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COVID-19 and Inequality

Updated: Sep 4, 2021

Adam Ouarda

From depressing figures of innocent deaths to constant fear of contracting the virus, there is no doubt that we are living in unprecedented times of great uncertainty and universal concern. However, the term COVID-19 means more than its immediate impact. The narrative behind Covid-19 is of great economic danger to our poorest in the society. It can be argued that the pandemic has undoubtedly hit the lowest earners and young people the hardest, meanwhile the richest households fall back on savings and sit on piles of accumulating wealth. But why are we shocked by the impact it has had and can have, when similar global emergencies such as Ebola have starkly warned us of the vulnerability for those economically disadvantaged? Outbreaks like COVID-19 pose a certain grim predictability, a predictability that the inequalities will exacerbate, and progress will be reversed. The brutal truth is that COVID-19 has already worsened existing inequalities within the UK and unless we act fast to mitigate its impact through a bigger mobilised government, there is a real danger of inequalities worsening.

Educational Inequality

Whilst science is right to point out that youngsters have a lower risk of dying from the virus in relation to the elderly, there is no doubt that young people are going to experience the brunt of its economic impact. The indefinite closure of schools was an awaited call, but a worrying one too. It created uncertainty for government, schools and parents as to its impact on education for pupils, in particular those living in deprived circumstances. Whilst, in theory it was planned as a move towards “homeschooling”, in reality many pupils have found the adjustment an impossible one to acclimatise to. The Sutton Trust attempts to quantify this suggesting 34% of parents reported children with no access to tablets, computers or laptops and also lacked an internet connection. It also noted that these children often lived in over-crowded housing conditions which resulted in limited private study space.

Meanwhile, pupils in private schools have been surveyed to be doing far better and engaged, with many private schools continuing lessons remotely and gaining access to online tutoring and quiet study spaces. The online tutoring sector has boomed during this period as parents who can afford educational spending splash out on continuing their child’s education, while for pupils in disadvantaged socioeconomic backgrounds, this isn’t financially possible.

This disparity between the educational resources accessible to pupils, has not just been exposed by Covid-19, but it has created a massive danger of increasing the attainment gap. The gap between pupils from different economic backgrounds is definitely on the rise following the premature school closure, thus policy must act to close the gap, trying to mitigate any impact derived from closure.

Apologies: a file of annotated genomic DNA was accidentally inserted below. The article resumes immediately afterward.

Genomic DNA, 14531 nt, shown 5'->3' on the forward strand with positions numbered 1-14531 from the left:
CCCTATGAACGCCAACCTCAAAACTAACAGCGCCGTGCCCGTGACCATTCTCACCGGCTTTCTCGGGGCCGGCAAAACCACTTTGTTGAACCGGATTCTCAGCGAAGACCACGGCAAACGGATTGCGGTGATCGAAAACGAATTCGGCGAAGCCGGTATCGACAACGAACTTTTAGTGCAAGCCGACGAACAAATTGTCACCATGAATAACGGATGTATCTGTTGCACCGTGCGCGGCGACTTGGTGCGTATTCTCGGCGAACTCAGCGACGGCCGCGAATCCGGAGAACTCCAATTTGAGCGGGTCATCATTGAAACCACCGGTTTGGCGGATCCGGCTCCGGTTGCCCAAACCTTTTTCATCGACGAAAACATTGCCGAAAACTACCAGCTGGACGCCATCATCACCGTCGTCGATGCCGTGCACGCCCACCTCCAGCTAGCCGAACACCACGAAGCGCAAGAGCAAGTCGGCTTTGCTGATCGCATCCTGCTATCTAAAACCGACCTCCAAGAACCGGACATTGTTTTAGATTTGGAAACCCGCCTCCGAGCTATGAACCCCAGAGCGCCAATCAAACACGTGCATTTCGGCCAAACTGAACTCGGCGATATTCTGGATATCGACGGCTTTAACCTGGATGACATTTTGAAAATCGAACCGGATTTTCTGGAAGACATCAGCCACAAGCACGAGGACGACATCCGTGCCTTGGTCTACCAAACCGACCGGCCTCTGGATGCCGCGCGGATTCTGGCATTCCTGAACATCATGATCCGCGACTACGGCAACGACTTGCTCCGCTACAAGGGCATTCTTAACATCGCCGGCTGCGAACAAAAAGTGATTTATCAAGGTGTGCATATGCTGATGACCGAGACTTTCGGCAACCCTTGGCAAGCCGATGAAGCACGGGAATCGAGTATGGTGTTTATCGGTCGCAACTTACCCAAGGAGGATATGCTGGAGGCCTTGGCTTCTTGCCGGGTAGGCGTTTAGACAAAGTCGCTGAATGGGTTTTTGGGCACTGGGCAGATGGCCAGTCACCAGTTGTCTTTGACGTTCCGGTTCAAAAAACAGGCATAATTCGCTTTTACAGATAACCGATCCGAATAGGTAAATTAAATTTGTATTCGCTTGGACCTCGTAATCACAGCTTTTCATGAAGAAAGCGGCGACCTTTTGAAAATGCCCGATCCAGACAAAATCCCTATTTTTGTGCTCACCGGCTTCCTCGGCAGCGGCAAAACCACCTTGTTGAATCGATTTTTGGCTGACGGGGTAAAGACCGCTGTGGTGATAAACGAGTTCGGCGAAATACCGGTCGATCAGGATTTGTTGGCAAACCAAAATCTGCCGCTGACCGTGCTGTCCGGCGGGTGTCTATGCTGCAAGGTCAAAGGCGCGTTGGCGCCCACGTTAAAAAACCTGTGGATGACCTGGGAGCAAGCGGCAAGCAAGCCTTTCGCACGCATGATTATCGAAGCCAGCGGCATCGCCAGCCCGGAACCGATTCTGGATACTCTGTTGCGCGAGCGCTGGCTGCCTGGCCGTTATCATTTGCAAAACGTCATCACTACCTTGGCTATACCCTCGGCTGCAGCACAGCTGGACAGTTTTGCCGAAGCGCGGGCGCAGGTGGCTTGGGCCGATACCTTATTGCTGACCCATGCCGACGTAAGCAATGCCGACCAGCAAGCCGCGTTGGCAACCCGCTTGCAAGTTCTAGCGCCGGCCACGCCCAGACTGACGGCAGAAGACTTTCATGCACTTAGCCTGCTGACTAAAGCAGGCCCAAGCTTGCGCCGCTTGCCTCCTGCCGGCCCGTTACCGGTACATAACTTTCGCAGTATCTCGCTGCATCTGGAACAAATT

Suppressing the gap

As students begin to pull away from each other in line with their financial capability to fund home learning, Covid-19 has exemplified the real inequalities of opportunities experienced by students based on their socioeconomic determinants.

The government should support schools to reopen in part of the summer, and throughout the next academic year, offering catchup lessons on missed curriculum and allowing access to facilities deprived children were without for the better part of 6 months. From this, students can begin adjusting to “normality” and will be able catch up.

Government grants should be widely available for those who have fallen behind during this time. These grants would include vouchers for free tuition. Moreover, students who are without internet access, or home space should be allowed to enter their local library for private study. Libraries play a critical, typically unnoticed, role in the educational framework for students. It’s very limited reopening has left students with nowhere to go to study during the summer. Therefore, its safe reopening must be a priority; it doesn’t make sense that restaurants are allowed to host eat-in services while libraries aren’t able to offer any private study. Priorities must be set right.

Thinking long-term a policy (a rather overdue policy) is nationalised broadband, free to everyone. The need to make the internet an accessible right for all as much as healthcare had been mentioned pre-crisis. It had been cited as causing a lot of inequalities between different regions. Had this policy been in progress pre-crisis many students would have benefited from it.

The young generation are inevitably going to be adversely impacted by Covid-19, but policies should work intuitively to counter these widenings ensuring that everyone’s potential is met. From this we can secure a productive future economy (something we now desperately need).